Perhaps the most impressive growth though has been seen in Thailand, where the fleet has jumped from 12 aircraft in 2009 to 28 aircraft in 2013. Thailand is also the only country on our list that operates a Gulfstream G650, with a pre-owned aircraft joining the fleet during the summer of 2013.

Indonesia: interest in large and small aircraft

The business jet fleet has doubled in the country over the last five years, closely following the country’s jet airliner fleet development that has seen Indonesia add 120 aircraft over the same period. Total fleet numbers, however, do remain low, with the smaller aircraft being particularly well represented.

Towards the larger side, the fleet includes a 2008-build Gulfstream G550 and a 2004-build Global Express, however it’s believed that several Gulfstream G650s are due to be delivered into the country in the next few years. Embraer’s large aircraft are particularly well represented in the country, with seven Legacy 600/650s on the register and one Lineage 1000.

In 2013 three new aircraft were delivered to Indonesian owners, down from four in 2012. The large side was well catered for with single examples of the Embraer Legacy 650 and Gulfstream G450, while the smaller side saw a Cessna Citation XLS+ enter charter service with EastIndo Services.

The year 2014 is expected to be a good one for Indonesia, with accelerated infrastructure developments in a robust investment climate. GDP growth is expected to exceed that of 2013s although this is predicted to be modest.The year should see Indonesia’s fleet and deliveries rise, with Dassault noting in a press release during the Singapore Airshow that they will deliver a Falcon 2000LXS into the country by the end of the year.

Elsewhere Gulfstream is rumored to be preparing a G650 for an Indonesian customer, while at the other end of the scale, Lion Air’s charter division, Space Jet had outstanding orders with Hawker for two Hawker 900XPs that won’t now be delivered, so will look at other manufacturers for similar aircraft.

Malaysia: not to be overlooked

Although the Malaysian business jet fleet has not seen the doubling of the other countries we’re looking at, a 28 per cent growth over a five-year period can not be overlooked.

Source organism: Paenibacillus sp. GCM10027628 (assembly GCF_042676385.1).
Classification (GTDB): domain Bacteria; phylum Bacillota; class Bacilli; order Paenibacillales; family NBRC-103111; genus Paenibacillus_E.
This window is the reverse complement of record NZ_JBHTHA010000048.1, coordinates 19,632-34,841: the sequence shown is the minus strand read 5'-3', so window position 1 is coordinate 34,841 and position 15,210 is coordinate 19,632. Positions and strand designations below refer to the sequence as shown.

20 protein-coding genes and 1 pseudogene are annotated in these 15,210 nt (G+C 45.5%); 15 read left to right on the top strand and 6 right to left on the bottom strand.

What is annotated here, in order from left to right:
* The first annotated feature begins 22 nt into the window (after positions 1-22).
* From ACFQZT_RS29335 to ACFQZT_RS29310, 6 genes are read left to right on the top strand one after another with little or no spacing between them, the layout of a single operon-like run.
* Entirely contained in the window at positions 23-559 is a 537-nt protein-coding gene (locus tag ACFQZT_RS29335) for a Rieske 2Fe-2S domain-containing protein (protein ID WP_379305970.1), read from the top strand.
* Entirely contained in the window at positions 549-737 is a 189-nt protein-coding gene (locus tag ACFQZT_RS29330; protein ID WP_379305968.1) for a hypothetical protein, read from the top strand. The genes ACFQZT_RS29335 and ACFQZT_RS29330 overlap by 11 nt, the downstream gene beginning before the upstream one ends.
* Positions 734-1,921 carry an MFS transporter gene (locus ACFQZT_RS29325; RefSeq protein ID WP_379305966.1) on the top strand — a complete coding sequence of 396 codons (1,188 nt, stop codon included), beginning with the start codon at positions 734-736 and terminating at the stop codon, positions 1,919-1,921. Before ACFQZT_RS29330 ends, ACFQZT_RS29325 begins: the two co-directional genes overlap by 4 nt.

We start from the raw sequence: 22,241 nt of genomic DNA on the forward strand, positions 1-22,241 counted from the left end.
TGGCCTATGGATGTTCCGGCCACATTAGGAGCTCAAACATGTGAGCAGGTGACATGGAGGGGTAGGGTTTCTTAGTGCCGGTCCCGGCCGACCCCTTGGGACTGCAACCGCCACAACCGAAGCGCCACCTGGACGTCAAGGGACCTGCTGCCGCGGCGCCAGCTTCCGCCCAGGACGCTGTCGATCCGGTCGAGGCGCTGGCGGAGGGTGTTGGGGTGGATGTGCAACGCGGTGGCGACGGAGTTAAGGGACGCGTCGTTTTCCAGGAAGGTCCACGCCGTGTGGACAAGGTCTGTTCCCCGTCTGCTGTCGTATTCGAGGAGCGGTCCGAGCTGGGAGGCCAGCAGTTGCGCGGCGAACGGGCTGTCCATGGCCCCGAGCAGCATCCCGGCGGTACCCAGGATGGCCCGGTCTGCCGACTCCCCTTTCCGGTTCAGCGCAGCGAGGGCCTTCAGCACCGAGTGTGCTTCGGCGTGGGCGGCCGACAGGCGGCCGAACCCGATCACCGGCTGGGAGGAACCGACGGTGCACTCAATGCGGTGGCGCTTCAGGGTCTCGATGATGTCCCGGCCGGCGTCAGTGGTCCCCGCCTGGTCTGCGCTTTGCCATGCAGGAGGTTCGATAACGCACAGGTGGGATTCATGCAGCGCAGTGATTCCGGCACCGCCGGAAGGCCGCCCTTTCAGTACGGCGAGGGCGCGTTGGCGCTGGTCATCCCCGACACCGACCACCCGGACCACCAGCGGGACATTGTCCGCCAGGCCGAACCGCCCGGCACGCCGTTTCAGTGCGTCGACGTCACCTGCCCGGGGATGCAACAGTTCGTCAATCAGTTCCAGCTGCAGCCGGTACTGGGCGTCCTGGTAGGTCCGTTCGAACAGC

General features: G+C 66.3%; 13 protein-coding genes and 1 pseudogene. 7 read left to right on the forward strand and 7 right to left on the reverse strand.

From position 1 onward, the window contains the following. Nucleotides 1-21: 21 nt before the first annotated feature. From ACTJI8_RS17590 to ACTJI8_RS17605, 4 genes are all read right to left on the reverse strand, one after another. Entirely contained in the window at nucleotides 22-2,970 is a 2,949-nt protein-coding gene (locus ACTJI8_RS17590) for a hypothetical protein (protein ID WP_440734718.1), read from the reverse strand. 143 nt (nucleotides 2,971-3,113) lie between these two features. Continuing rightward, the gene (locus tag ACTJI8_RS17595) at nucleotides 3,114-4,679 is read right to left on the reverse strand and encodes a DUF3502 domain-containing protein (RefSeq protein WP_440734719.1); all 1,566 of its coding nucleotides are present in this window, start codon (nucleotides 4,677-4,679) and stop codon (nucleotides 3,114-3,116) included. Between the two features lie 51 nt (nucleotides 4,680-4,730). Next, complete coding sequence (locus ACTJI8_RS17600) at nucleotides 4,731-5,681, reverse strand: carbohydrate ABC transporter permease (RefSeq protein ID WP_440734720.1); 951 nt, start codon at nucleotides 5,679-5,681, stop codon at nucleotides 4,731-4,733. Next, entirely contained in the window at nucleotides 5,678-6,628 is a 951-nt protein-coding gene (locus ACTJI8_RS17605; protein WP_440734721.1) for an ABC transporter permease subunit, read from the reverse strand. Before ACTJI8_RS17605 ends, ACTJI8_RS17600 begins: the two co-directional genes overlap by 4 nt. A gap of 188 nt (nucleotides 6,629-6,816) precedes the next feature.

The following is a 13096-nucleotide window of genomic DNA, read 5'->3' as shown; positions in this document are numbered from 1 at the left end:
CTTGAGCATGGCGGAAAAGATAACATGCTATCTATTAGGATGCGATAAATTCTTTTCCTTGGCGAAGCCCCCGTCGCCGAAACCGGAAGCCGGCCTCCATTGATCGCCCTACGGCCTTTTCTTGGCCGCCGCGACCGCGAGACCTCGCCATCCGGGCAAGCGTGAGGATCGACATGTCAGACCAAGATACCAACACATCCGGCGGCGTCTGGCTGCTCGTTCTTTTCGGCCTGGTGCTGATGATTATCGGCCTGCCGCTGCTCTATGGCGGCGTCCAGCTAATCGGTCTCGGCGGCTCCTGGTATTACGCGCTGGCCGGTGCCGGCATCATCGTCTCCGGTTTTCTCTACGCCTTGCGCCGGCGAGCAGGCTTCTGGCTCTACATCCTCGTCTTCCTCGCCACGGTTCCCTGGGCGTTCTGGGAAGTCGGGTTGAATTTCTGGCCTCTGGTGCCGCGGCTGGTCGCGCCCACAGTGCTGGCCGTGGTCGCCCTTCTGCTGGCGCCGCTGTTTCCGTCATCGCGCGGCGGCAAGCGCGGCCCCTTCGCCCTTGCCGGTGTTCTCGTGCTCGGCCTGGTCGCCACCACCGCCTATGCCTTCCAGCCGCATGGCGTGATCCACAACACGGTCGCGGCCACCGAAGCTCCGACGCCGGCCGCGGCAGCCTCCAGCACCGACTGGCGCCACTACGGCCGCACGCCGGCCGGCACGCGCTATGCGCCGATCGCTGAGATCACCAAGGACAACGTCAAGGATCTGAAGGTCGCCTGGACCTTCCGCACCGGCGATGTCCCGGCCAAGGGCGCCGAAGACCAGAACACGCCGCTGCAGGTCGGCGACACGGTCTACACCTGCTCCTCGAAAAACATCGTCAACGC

The business jet fleet is split roughly in half by large aircraft and smaller aircraft, although the smaller aircraft in the country tend to be older types, including a 1974-build Dassault Falcon 20.

Bombardier have had modest success in the country, with the larger privately owned aircraft in the country all being built by the Montreal-based airframer. The largest privately owned aircraft in the country is a 2010-build Bombardier Global 5000 and the country’s fleet also includes single examples of the Challenger 300, Challenger 605 and Global Express.

The government fleet also includes a Global Express, as well as an Airbus A319ACJ and Dassault Falcon 900. Elsewhere, the other privately-owned large business jets in the country include a locally registered 1990 build Gulfstream IV and a 2011-build Swiss registered Gulfstream G550.

As is common across the region, many of the aircraft with owners in Malaysia have their aircraft registered outside of the country, with a large proportion registered in the US (N).

New aircraft deliveries into the country have been slow, with 2013 seeing a single business jet delivered to the country.

2014 will see Malaysia slowly add to its fleet through a combination of new deliveries and pre-owned purchases. Deliveries, in particular, will be low, although these will pick up considerably in the coming five years.